How to Build a Metal Gazebo
A backyard gazebo can enhance your landscaping design while potentially adding value to your property. When you're considering a gazebo, your first decision will be to choose whether you will use metal or wood. Wood is easy to work with, but requires considerable maintenance with limited durability. Today, metal is the material of choice for its superior strength and resistance to extreme weather conditions. Building your own metal gazebo will save you considerable money when compared to pre-assembled kits or hiring a contractor.
Select a location for your gazebo within the limitations of your property. Measure out the square footage of your gazebo with respect to accessibility while taking precautions not to overcrowd your backyard.
Create a design for your gazebo by making a rough sketch of how you want the finished structure to look. If you don't have a design in mind, you can find websites online that offer plans free of charge. You may also visit your local library for a selection of blueprints.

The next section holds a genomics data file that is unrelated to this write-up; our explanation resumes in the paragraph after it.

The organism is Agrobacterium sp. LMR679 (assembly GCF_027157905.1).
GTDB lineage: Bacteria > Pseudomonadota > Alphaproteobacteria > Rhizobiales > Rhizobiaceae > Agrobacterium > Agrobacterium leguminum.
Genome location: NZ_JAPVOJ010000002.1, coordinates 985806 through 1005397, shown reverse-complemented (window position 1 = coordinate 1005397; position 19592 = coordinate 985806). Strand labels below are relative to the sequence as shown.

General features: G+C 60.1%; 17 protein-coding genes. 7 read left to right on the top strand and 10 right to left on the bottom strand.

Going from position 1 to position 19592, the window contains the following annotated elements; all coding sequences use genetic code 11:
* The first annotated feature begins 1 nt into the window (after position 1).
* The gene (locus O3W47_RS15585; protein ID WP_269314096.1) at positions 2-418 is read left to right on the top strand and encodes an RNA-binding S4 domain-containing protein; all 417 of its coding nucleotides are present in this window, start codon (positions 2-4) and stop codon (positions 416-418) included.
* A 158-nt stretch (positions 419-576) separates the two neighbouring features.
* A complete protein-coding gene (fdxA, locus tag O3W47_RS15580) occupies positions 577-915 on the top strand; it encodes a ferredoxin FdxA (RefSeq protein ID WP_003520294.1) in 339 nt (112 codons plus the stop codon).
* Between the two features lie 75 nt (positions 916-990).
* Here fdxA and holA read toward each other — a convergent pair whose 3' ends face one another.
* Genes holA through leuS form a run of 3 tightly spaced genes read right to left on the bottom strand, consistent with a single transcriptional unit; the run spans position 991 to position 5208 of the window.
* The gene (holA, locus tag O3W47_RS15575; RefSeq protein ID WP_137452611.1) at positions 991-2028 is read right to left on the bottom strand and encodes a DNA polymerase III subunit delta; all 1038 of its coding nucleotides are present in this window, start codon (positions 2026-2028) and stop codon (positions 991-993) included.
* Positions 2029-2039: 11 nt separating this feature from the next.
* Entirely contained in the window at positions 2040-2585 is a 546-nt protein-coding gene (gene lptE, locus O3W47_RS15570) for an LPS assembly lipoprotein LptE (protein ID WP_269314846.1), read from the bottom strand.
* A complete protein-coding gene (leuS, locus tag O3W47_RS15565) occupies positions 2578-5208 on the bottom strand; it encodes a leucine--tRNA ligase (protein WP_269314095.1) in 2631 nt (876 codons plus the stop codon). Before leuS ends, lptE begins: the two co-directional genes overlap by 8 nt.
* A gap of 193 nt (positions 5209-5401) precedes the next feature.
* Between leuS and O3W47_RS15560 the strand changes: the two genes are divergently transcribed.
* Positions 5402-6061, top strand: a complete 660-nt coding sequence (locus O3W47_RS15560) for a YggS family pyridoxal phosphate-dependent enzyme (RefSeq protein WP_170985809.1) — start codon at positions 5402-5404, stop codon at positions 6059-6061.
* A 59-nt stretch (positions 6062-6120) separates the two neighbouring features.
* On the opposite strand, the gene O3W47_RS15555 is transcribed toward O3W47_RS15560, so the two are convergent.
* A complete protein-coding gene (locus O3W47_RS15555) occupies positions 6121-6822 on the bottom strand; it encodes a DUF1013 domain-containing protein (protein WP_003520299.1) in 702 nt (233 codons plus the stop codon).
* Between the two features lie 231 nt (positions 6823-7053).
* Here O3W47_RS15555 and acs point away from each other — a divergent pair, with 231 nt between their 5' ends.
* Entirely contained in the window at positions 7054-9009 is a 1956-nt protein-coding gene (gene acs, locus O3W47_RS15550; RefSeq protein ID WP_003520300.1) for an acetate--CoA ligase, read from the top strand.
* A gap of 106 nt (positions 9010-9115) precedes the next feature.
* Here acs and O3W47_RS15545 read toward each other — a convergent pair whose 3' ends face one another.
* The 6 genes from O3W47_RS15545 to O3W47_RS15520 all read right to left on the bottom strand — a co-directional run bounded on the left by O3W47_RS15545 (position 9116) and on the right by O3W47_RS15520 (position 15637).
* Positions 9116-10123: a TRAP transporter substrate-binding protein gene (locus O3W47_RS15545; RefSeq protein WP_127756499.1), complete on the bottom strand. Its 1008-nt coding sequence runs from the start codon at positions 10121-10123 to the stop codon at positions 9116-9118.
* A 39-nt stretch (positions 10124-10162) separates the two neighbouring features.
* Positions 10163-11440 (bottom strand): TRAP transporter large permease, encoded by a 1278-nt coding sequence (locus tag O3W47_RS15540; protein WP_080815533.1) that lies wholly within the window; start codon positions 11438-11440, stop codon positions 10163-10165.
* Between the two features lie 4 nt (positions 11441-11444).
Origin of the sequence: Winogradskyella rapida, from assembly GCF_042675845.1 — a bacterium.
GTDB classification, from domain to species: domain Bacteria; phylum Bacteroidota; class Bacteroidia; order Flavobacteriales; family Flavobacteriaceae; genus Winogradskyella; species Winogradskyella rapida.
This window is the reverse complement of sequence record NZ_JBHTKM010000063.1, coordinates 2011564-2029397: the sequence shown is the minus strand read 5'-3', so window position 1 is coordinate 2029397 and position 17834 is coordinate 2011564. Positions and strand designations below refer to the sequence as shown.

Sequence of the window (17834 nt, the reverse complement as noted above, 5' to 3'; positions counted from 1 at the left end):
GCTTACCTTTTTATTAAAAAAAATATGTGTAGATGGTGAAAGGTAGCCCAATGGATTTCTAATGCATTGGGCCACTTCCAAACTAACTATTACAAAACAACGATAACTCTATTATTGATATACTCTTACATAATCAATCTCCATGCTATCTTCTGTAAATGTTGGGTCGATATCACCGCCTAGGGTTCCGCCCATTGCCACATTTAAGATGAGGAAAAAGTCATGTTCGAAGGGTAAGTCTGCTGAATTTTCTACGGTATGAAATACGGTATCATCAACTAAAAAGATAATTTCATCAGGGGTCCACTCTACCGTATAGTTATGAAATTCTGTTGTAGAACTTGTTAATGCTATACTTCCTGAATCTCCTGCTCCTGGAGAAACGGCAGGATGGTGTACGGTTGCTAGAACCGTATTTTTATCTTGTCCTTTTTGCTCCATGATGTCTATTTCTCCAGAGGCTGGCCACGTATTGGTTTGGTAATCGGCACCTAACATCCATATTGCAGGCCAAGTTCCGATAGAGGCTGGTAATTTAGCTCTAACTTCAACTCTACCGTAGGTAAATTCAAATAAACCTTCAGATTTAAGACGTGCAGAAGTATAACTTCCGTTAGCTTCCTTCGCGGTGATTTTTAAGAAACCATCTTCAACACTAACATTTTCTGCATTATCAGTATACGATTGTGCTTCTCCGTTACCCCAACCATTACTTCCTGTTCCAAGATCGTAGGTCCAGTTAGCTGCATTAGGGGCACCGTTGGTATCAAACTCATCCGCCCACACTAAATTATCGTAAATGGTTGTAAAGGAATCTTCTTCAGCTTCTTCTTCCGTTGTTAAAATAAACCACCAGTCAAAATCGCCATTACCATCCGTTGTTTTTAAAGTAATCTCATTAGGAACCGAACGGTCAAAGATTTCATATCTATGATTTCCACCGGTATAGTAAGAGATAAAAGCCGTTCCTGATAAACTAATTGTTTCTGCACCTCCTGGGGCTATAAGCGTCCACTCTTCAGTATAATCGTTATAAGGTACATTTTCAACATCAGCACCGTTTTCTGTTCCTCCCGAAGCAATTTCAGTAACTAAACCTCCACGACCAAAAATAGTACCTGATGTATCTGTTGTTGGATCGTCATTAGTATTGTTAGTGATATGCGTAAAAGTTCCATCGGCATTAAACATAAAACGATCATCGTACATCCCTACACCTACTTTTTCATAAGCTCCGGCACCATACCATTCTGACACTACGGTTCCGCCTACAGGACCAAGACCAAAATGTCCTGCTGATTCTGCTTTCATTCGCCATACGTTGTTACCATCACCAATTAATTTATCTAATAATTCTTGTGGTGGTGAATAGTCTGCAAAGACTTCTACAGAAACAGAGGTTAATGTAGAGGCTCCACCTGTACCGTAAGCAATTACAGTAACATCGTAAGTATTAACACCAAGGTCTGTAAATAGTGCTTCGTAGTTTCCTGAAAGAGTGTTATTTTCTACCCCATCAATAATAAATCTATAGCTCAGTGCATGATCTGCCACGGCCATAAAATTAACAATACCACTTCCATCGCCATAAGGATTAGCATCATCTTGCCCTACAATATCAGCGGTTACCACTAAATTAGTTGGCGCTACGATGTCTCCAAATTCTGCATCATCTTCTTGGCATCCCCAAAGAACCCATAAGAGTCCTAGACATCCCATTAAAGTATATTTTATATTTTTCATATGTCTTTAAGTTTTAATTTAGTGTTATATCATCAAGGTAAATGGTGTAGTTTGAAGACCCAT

Dig out the vertical support footings. Use a post-hole digger to excavate the footings to a depth of 18 inches. Position the vertical posts in the footings, keeping all of them equal in height. Fill each footing with ready-mix concrete and adjust the positioning as needed by using a level. Make sure each post is properly aligned vertically before allowing the cement to harden.
Measure and cut the cross-bar joists and headers using a hacksaw. This will be determined by your design. Weld these to the vertical posts at each attachment point, checking for any signs of weakness. You may also wish to add a unique design to the top of your gazebo at this stage.
Measure and cut the rails to coincide with the number of posts. Position your rails at a height you are most comfortable with. Mark and weld the rails to each post, being certain to allow one rail-free section for access. If you prefer an open design, the rails can be eliminated entirely.
Prime and paint the gazebo as desired. This will depend on the type of metal used. Wrought iron rarely needs a finish coat, while aluminum and most types of steel do.
Ron Bechtel is a Los Angeles author, screenwriter and lecturer. He has appeared on numerous radio and television talk shows, including NBC, FOX, and KABC radio Los Angeles. Bechtel's writing encompasses a wide range of subject matter from entertainment to health and medical related issues. Bechtel holds a degree from the Temple University film school.
- gazebo image by Alison Bowden from Fotolia.com